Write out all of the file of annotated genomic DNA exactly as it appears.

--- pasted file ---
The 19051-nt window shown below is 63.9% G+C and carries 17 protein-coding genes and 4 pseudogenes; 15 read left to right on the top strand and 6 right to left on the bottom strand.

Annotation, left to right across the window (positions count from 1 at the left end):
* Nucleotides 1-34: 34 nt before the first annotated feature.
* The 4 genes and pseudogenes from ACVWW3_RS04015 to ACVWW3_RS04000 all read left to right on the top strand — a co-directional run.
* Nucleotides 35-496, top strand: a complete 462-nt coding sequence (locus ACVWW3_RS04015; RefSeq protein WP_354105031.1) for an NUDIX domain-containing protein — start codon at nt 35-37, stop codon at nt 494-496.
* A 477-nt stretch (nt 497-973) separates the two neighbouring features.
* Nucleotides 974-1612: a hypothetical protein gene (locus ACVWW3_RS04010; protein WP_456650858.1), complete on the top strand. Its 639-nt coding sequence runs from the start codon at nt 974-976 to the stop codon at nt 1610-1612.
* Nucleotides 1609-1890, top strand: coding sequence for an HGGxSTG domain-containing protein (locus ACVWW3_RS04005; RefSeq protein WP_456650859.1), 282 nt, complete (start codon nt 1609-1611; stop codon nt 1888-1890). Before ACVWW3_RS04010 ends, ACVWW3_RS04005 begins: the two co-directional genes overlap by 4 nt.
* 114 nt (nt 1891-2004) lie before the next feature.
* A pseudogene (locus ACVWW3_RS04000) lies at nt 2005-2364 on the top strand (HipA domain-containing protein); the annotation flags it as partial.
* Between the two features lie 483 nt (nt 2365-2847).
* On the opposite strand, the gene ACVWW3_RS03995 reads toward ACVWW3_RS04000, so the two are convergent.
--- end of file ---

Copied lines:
The 19051-nt window shown below is 63.9% G+C and carries 17 protein-coding genes and 4 pseudogenes; 15 read left to right on the top strand and 6 right to left on the bottom strand.

Annotation, left to right across the window (positions count from 1 at the left end):
* Nucleotides 1-34: 34 nt before the first annotated feature.
* The 4 genes and pseudogenes from ACVWW3_RS04015 to ACVWW3_RS04000 all read left to right on the top strand — a co-directional run.
* Nucleotides 35-496, top strand: a complete 462-nt coding sequence (locus ACVWW3_RS04015; RefSeq protein WP_354105031.1) for an NUDIX domain-containing protein — start codon at nt 35-37, stop codon at nt 494-496.
* A 477-nt stretch (nt 497-973) separates the two neighbouring features.
* Nucleotides 974-1612: a hypothetical protein gene (locus ACVWW3_RS04010; protein WP_456650858.1), complete on the top strand. Its 639-nt coding sequence runs from the start codon at nt 974-976 to the stop codon at nt 1610-1612.
* Nucleotides 1609-1890, top strand: coding sequence for an HGGxSTG domain-containing protein (locus ACVWW3_RS04005; RefSeq protein WP_456650859.1), 282 nt, complete (start codon nt 1609-1611; stop codon nt 1888-1890). Before ACVWW3_RS04010 ends, ACVWW3_RS04005 begins: the two co-directional genes overlap by 4 nt.
* 114 nt (nt 1891-2004) lie before the next feature.
* A pseudogene (locus ACVWW3_RS04000) lies at nt 2005-2364 on the top strand (HipA domain-containing protein); the annotation flags it as partial.
* Between the two features lie 483 nt (nt 2365-2847).
* On the opposite strand, the gene ACVWW3_RS03995 reads toward ACVWW3_RS04000, so the two are convergent.